“The women who made me”

Author of The In­side-out Man talks the women who have shaped him.

Glamour (South Africa) - - Guide/Inspiration - by Fred Stry­dom

Bron­wen Stry­dom Wife

I’m con­vinced that if I hadn’t met Bron­wen five years ago, I’d never have fin­ished my first novel, let alone my sec­ond. My wife is more than just my part­ner, con­fi­dant and best friend – she has be­lieved in me like no­body else, en­cour­ag­ing me to pur­sue my dreams. Pow­er­ful, coura­geous and self­less, Bron is an on­go­ing in­spi­ra­tion to both my­self and our son, Char­lie-max. The only real credit I can take is that I recog­nised this soon enough and asked her to marry me.

Brenda Ra­sool Grand­mother

Grow­ing up, my brother and I would spend every school hol­i­day with our grand­mother Brenda, and the big­gest les­son I learnt from her is to be to­tally your­self – to ap­ply a what-you-see-is-what-you-get at­ti­tude to ev­ery­thing you do and ev­ery­one you meet. She was a 21st-cen­tury woman born out of her time. Al­though she’s passed, and it was a long and dif­fi­cult exit, my mem­ory will al­ways be of her jiv­ing in the liv­ing room, boast­ing, “I bet your friends don’t have a ma as young as yours!”

Juliet Vo­er­man Mother

I’ve al­ways been amazed by how strong-willed and spir­ited my mother Juliet has been in the face of ad­ver­sity. Only when I got older did I realise how much she did to pro­tect my brother and me, and the dif­fi­cult choices she had to make to en­sure we got the best pos­si­ble up­bring­ing. Sup­port­ive, open-minded, good-hu­moured and as gen­uine as can be, my mother is un­doubt­edly the woman who shaped me more than any­one else.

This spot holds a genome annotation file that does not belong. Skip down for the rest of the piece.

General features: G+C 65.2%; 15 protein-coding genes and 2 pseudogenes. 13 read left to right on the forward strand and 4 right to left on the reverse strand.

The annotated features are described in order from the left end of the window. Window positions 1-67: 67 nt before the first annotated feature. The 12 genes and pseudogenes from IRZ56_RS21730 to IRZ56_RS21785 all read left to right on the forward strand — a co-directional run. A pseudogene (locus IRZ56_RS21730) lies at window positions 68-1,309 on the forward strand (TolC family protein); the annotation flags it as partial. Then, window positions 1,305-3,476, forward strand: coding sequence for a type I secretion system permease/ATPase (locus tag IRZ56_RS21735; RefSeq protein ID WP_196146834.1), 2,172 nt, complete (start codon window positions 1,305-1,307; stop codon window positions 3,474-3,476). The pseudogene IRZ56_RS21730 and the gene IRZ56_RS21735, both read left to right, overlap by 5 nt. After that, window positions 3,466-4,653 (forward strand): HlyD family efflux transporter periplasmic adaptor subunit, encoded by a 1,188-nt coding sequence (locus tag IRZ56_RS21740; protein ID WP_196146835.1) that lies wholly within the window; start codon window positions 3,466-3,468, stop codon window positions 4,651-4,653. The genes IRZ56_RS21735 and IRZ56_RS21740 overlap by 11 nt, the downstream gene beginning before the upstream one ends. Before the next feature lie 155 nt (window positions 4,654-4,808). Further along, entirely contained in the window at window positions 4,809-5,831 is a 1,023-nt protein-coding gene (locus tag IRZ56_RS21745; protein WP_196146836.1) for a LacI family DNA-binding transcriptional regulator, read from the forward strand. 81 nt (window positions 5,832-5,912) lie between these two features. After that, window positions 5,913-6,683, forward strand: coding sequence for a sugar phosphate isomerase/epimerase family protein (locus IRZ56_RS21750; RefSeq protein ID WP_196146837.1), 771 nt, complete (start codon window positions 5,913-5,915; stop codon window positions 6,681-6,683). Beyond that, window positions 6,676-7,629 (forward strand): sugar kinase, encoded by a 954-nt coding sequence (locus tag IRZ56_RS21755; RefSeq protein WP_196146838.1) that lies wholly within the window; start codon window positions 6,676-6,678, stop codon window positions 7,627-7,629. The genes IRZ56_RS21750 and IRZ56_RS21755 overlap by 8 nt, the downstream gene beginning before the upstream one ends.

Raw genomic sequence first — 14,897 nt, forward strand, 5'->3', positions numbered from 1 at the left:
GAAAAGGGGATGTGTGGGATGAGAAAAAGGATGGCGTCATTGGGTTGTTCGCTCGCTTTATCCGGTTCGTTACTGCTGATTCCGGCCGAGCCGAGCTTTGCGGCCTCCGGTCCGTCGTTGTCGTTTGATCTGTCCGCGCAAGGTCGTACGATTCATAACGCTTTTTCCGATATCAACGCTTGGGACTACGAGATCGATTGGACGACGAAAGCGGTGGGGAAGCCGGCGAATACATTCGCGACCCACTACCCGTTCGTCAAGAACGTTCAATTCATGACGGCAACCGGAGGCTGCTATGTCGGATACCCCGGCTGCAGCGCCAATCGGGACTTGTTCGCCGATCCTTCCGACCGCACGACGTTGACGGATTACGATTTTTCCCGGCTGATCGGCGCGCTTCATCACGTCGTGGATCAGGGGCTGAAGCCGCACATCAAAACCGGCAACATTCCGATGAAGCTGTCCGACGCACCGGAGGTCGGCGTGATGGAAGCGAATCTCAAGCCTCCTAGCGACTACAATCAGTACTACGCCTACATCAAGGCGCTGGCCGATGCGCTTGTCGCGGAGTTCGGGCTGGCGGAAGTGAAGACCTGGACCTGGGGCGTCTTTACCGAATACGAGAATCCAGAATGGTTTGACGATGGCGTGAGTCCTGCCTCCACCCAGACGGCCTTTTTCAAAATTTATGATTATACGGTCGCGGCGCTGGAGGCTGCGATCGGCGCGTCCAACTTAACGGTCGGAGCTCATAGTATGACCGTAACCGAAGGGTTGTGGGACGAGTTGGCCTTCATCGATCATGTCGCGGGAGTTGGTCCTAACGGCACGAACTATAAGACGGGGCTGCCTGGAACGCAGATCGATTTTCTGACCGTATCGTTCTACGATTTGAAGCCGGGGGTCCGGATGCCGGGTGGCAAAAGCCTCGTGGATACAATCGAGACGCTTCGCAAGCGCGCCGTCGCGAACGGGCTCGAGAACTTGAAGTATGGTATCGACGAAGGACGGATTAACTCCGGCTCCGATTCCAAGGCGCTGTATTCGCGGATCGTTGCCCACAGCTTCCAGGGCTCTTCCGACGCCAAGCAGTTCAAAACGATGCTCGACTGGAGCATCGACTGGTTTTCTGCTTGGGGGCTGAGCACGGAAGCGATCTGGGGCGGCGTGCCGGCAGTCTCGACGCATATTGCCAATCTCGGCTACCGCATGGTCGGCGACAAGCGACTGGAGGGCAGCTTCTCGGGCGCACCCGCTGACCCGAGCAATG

Caster Se­menya Olympic ath­lete

I re­cently got to work with Caster at an event, and while I’m not the type to fawn over celebs, I have to ad­mit that she is some­one wor­thy of all the hero-wor­ship that comes her way. Larger than life yet mag­nan­i­mously mod­est, Caster’s tale of tri­umph in spite of the most try­ing so­cial ob­sta­cles is one that makes those of other suc­cess­ful ath­letes seem mid­dling by com­par­i­son.

Jenny Mal­lett Teacher

My late Grade two teacher at St Ge­orge’s Gram­mar School has to go down as one of the big­gest and bold­est per­son­al­i­ties I ever en­coun­tered. In many ways, her early pres­ence in my life af­fected me for years to come. Sis­ter of for­mer SA rugby coach Nick Mal­lett, it was no leap to be­lieve they were sib­lings forged in the same kiln, with a tough, no-non­sense at­ti­tude, cou­pled with the rare abil­ity to lead and in­spire in equal mea­sure. Jenny was like no one I’d ever met be­fore, and like few peo­ple I’ve met since.

Sue Townsend Author

When it came to early read­ing habits, I didn’t re­ally want to read about the zany ad­ven­tures of other kids. Sue, how­ever, was the one author who man­aged to con­vince me. Her char­ac­ter Adrian Mole pro­vided the com­fort of know­ing that I was far less alone in the world than I thought.

The In­side

Out Man by Fred Stry­dom (Pen­guin Ran­dom House; R230), is avail­able in book stores.

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